“I have a spare motor if you like.”
I’m totally stunned by his statement, and have to replay it in my head before I can respond.
“Seriously? For a CB350? That I can use?”
Lionel’s bike was so beautiful, I didn’t even give him the chance to unload it before clim
Stripped of its ancillary components, the race engine lays by the wayside. Later disassemb
Ron singlehandedly saved the day with his spare motor. Blind generosity is common in club
Within an hour we’ve yanked the grenaded engine and Ron the Dutchman’s spare motor is being hung in Lionel’s frame. It’s lightly modified with a standard five-speed trans-mission, but at least it will have a tachometer! Ron offered the engine without condition or stipulation, and without even knowing my name. His benevolence humbles us all. Lionel’s engine is loaded with specialty parts, and nothing is a direct swap. Everyone on the team pitches in where they can. One person affixes the ignition coils and another fits clutch plates as someone on the other side of the bike sets timing while someone else bolts up the headers. It’s a beautiful melee. Passersby stop to observe our activities in amazement. Every so often someone steps out of the fray to wipe the oil from his hands and the sweat from his brow, and another person kneels down to take his place.
Evening rolls around and we’re still working on the bike, grateful of summer’s 16-hour days. It’s Saturday night, and the smell of a hundred barbeques fills the air as a Police cover band begins to rock and the kegs of Chimay are tapped in the circus tent at the other end of the paddock. It sounds like a proper party, but we ignore hunger and exhaustion; our goal is singular.
We put the bike on the rollers at 9:30 p.m. and the donor engine barks to life. I throw on my leathers and head out onto the road to do a jetting run. The patrons at the local pub cheer and pump their fists as I roar by at wide-open throttle in the twilight; some of them had no doubt seen us toiling away in the pits hours earlier. We work on the bike until after dark, and by 11:00 p.m. it’s ready.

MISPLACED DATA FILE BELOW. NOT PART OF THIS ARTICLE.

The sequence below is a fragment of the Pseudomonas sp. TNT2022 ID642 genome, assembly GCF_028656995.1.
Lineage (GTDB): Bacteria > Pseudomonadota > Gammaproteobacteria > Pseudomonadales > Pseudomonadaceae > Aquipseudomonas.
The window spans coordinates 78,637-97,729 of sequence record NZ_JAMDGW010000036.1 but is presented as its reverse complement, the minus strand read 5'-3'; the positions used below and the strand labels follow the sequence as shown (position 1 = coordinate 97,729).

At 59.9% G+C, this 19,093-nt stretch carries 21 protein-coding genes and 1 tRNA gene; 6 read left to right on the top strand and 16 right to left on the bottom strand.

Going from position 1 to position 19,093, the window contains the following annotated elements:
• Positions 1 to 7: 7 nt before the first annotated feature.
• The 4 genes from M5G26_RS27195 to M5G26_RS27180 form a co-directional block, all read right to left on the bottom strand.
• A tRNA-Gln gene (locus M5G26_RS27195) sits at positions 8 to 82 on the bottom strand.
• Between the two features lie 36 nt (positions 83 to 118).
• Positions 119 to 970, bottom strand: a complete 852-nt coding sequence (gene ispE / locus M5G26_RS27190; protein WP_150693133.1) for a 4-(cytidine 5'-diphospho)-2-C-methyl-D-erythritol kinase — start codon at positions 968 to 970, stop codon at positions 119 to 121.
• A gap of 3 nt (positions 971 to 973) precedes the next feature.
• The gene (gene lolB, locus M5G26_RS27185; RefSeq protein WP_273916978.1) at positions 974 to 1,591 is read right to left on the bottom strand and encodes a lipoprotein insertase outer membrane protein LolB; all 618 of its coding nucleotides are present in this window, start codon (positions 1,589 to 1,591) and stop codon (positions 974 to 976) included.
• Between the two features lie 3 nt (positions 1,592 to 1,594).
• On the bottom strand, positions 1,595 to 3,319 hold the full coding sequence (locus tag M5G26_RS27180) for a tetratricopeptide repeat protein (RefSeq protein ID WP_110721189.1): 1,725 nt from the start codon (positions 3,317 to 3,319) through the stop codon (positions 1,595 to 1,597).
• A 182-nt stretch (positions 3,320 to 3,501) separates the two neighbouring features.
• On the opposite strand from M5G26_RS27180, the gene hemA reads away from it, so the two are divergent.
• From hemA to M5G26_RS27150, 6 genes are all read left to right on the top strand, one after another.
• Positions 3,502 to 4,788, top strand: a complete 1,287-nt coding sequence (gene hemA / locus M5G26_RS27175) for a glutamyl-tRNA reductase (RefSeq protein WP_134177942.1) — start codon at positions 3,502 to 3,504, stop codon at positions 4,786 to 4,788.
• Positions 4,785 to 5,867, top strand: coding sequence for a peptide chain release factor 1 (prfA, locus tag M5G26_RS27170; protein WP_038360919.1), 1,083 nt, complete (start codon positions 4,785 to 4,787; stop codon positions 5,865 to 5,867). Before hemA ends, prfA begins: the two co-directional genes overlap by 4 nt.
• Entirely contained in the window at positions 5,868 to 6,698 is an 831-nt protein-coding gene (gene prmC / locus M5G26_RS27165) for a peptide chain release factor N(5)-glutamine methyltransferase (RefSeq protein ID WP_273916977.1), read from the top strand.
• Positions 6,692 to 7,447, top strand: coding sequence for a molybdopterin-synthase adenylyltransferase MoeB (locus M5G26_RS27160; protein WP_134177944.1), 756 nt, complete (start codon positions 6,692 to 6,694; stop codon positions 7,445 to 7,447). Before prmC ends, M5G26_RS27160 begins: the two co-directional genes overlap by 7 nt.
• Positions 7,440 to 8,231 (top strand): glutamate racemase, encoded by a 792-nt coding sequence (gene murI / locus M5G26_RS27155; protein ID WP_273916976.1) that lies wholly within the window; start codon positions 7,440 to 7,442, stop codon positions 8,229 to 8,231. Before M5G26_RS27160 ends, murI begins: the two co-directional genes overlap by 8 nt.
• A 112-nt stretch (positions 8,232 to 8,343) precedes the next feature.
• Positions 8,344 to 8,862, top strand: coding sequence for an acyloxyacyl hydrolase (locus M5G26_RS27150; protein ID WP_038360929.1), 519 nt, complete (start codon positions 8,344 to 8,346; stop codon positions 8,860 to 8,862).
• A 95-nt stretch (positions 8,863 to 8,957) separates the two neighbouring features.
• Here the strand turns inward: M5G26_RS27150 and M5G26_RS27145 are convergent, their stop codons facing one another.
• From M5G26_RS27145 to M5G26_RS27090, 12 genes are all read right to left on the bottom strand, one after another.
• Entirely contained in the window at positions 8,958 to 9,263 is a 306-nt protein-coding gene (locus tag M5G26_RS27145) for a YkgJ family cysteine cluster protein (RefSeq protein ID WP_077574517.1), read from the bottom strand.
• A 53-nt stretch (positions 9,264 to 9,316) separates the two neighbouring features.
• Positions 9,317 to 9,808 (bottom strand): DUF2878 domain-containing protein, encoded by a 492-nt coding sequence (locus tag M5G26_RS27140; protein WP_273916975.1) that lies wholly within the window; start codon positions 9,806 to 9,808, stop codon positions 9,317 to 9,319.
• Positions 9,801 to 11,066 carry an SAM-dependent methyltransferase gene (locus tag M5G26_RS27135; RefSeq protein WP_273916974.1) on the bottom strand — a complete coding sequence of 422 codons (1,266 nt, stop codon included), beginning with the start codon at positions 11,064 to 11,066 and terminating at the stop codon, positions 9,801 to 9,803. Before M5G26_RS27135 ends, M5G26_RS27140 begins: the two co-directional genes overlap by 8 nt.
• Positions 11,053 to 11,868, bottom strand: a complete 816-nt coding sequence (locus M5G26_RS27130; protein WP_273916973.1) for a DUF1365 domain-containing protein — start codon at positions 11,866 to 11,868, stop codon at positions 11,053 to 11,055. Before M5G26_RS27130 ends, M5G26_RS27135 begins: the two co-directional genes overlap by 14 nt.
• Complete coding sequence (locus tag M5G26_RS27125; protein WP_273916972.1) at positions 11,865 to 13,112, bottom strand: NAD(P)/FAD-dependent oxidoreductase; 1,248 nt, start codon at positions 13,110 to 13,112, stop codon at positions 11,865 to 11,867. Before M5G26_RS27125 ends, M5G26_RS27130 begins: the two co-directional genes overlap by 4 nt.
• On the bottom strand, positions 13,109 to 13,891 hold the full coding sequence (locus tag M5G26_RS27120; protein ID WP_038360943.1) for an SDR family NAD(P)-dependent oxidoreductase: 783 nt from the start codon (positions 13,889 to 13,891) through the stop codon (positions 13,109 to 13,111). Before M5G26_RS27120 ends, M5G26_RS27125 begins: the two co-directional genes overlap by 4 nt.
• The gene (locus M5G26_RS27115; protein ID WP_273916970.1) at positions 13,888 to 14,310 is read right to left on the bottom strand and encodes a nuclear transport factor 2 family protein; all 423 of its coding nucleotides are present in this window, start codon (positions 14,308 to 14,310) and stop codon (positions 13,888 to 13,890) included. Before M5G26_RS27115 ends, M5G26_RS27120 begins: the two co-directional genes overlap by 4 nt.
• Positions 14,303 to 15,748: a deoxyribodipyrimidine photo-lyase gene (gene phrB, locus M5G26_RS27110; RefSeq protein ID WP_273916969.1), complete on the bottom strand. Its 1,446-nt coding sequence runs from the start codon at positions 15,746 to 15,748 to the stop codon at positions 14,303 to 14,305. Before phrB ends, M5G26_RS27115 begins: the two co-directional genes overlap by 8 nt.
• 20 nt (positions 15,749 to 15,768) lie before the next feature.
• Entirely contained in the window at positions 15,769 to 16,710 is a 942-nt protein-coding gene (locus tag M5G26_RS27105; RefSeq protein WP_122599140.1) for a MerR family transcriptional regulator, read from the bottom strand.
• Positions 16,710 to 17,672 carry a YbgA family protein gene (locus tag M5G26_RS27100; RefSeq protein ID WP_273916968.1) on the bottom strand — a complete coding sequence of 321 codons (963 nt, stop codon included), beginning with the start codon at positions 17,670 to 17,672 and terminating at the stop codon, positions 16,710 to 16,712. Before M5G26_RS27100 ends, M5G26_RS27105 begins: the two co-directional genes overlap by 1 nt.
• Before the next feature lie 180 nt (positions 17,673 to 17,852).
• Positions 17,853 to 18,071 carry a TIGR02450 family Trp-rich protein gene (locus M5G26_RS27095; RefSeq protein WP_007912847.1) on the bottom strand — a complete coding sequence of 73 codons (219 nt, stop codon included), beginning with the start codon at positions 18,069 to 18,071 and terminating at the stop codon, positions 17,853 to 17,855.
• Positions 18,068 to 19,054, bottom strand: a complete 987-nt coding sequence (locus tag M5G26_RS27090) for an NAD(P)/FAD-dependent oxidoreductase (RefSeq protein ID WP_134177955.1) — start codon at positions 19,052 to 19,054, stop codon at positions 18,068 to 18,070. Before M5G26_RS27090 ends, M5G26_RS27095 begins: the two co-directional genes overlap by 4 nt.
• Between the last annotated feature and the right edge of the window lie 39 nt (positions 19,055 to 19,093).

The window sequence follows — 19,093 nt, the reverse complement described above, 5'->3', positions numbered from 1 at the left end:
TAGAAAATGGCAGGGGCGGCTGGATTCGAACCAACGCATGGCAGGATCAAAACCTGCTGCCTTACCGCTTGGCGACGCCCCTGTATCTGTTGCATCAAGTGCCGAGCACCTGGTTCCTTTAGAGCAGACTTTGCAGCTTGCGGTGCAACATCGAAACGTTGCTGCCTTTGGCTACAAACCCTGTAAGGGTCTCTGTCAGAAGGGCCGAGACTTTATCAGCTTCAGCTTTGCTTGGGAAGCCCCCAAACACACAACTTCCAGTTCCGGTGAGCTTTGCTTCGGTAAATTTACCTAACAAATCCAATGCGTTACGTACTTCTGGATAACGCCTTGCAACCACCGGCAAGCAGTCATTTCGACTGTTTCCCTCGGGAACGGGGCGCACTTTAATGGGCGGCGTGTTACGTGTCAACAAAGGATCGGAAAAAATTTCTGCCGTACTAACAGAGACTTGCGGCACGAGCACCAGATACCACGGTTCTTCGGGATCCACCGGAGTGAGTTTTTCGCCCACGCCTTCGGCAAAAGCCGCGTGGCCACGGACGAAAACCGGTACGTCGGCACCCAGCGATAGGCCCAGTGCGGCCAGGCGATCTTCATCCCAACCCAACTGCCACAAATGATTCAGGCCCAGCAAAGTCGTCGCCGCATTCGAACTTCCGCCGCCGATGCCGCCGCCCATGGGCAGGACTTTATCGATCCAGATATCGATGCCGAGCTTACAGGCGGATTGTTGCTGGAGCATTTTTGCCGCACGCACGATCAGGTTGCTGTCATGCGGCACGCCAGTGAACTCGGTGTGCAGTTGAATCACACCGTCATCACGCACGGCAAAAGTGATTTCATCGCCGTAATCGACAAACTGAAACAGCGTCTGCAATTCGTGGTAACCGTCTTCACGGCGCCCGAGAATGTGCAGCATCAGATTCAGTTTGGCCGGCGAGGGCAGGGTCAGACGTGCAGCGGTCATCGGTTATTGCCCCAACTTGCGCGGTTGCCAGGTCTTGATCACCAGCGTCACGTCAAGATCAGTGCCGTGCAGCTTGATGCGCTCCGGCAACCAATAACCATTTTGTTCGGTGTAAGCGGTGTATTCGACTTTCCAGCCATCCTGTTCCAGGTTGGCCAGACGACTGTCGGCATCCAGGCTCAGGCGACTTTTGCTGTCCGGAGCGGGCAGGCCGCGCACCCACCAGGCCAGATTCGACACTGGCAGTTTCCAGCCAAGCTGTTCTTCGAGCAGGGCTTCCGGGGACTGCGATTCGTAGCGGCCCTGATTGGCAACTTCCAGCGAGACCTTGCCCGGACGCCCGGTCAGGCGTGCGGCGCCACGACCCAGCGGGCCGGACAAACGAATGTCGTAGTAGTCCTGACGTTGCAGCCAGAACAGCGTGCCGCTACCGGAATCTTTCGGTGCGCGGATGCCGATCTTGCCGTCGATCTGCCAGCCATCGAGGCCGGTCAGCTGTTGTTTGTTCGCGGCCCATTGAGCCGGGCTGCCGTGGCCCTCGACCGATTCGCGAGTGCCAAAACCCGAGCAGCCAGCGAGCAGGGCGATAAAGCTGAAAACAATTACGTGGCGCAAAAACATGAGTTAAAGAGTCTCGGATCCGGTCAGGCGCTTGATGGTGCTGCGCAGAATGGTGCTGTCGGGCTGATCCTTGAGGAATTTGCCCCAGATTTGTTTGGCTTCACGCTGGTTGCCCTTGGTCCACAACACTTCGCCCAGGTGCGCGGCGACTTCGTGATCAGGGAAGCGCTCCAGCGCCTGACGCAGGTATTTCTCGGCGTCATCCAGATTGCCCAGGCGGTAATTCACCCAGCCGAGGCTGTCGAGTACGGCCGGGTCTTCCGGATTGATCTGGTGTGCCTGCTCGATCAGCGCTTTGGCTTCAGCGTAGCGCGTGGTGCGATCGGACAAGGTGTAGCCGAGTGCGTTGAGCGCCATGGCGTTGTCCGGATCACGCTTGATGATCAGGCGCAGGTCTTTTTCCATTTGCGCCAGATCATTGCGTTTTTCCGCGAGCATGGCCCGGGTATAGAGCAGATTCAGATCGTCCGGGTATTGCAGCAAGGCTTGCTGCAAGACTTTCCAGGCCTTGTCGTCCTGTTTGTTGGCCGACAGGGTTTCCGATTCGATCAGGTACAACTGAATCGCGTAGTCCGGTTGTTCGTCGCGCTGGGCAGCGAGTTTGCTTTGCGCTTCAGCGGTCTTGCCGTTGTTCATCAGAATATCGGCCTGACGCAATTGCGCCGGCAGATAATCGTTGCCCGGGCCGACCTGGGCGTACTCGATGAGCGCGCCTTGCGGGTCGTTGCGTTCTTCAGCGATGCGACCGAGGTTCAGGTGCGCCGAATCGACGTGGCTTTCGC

Sunday morning I’m gridded behind pole in the second row. I get a good launch, but it’s a quarter-mile sprint to Turn 1 and three riders motor by me on the way there. The donor motor is way down on power compared to Lionel’s and the final gearing is several teeth off.
The one thing I still have going for me is that massive Fontana front brake. It’s as powerful as a modern single-disc setup, and I use it to late-brake my way through the ranks. I overtake one rider in the first chicane, and set to work closing the gap to the pack in front. At this point I’ve stopped hanging off the bike because the aerodynamic penalty is too high. By the time we enter the downhill back straight my prey has pulled too far ahead for me to catch his slipstream, and I’m stuck in fifth gear turning 8000 rpm—way below the engine’s 10,500-rpm power peak. I late-brake into the final turn and halve the 10-bike-length gap between us, and then slip by the rider on the inside heading into Turn 1.
There are two laps remaining when the clutch lets go. I release the lever after a downshift and it remains at the bar. Clutchless upshifts are the norm in racing, but downshifting requires deliberate throttle blips and a forceful foot, and my corner entries suffer as a consequence.
One more rider comes into view. I gain on him at every turn, but his power prevails on the straights in between. I stay hard on the gas through a bumpy bend that apexes at a storm drain, and the shocks pack up and the back tire chatters across the tarmac. This time down the back bends I hold fourth gear, and the bike inhales the stretch noticeably faster. I arc the machine through the turns using every inch of the road, hugging so close to the Armco that the spectators pull their arms in as I fly by. Later, my dad tells me he noticed a 3-second improvement on that lap, although my best race time was still 3 seconds slower than my qualifying lap.